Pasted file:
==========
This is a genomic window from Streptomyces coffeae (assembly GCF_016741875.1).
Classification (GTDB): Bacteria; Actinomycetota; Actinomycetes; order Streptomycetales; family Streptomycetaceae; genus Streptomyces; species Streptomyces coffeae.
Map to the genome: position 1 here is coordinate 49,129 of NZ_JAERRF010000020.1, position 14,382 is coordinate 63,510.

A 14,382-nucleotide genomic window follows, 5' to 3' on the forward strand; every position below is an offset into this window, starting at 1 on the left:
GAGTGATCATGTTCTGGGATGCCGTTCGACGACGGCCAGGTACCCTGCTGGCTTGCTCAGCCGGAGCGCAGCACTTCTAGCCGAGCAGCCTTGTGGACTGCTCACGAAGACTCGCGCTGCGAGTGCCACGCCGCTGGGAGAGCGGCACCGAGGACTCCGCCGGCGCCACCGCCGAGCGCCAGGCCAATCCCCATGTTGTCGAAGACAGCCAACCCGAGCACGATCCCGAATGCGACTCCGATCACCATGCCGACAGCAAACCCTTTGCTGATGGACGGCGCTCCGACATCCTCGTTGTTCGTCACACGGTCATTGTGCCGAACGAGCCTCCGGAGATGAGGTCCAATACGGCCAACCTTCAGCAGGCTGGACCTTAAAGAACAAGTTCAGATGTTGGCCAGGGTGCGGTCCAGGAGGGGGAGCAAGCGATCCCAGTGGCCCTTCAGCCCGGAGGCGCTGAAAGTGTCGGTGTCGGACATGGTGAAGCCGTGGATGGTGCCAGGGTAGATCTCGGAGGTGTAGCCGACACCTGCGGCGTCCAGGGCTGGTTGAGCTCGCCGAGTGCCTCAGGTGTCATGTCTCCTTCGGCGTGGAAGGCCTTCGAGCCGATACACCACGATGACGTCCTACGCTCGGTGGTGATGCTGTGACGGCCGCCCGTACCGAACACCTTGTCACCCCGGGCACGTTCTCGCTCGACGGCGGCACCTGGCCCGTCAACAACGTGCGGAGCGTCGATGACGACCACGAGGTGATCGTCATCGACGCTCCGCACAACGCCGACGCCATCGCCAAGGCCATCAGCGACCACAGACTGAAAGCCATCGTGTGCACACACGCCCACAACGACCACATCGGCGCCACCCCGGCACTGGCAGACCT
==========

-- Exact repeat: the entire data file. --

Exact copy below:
This is a genomic window from Streptomyces coffeae (assembly GCF_016741875.1).
Classification (GTDB): Bacteria; Actinomycetota; Actinomycetes; order Streptomycetales; family Streptomycetaceae; genus Streptomyces; species Streptomyces coffeae.
Map to the genome: position 1 here is coordinate 49,129 of NZ_JAERRF010000020.1, position 14,382 is coordinate 63,510.

A 14,382-nucleotide genomic window follows, 5' to 3' on the forward strand; every position below is an offset into this window, starting at 1 on the left:
GAGTGATCATGTTCTGGGATGCCGTTCGACGACGGCCAGGTACCCTGCTGGCTTGCTCAGCCGGAGCGCAGCACTTCTAGCCGAGCAGCCTTGTGGACTGCTCACGAAGACTCGCGCTGCGAGTGCCACGCCGCTGGGAGAGCGGCACCGAGGACTCCGCCGGCGCCACCGCCGAGCGCCAGGCCAATCCCCATGTTGTCGAAGACAGCCAACCCGAGCACGATCCCGAATGCGACTCCGATCACCATGCCGACAGCAAACCCTTTGCTGATGGACGGCGCTCCGACATCCTCGTTGTTCGTCACACGGTCATTGTGCCGAACGAGCCTCCGGAGATGAGGTCCAATACGGCCAACCTTCAGCAGGCTGGACCTTAAAGAACAAGTTCAGATGTTGGCCAGGGTGCGGTCCAGGAGGGGGAGCAAGCGATCCCAGTGGCCCTTCAGCCCGGAGGCGCTGAAAGTGTCGGTGTCGGACATGGTGAAGCCGTGGATGGTGCCAGGGTAGATCTCGGAGGTGTAGCCGACACCTGCGGCGTCCAGGGCTGGTTGAGCTCGCCGAGTGCCTCAGGTGTCATGTCTCCTTCGGCGTGGAAGGCCTTCGAGCCGATACACCACGATGACGTCCTACGCTCGGTGGTGATGCTGTGACGGCCGCCCGTACCGAACACCTTGTCACCCCGGGCACGTTCTCGCTCGACGGCGGCACCTGGCCCGTCAACAACGTGCGGAGCGTCGATGACGACCACGAGGTGATCGTCATCGACGCTCCGCACAACGCCGACGCCATCGCCAAGGCCATCAGCGACCACAGACTGAAAGCCATCGTGTGCACACACGCCCACAACGACCACATCGGCGCCACCCCGGCACTGGCAGACCT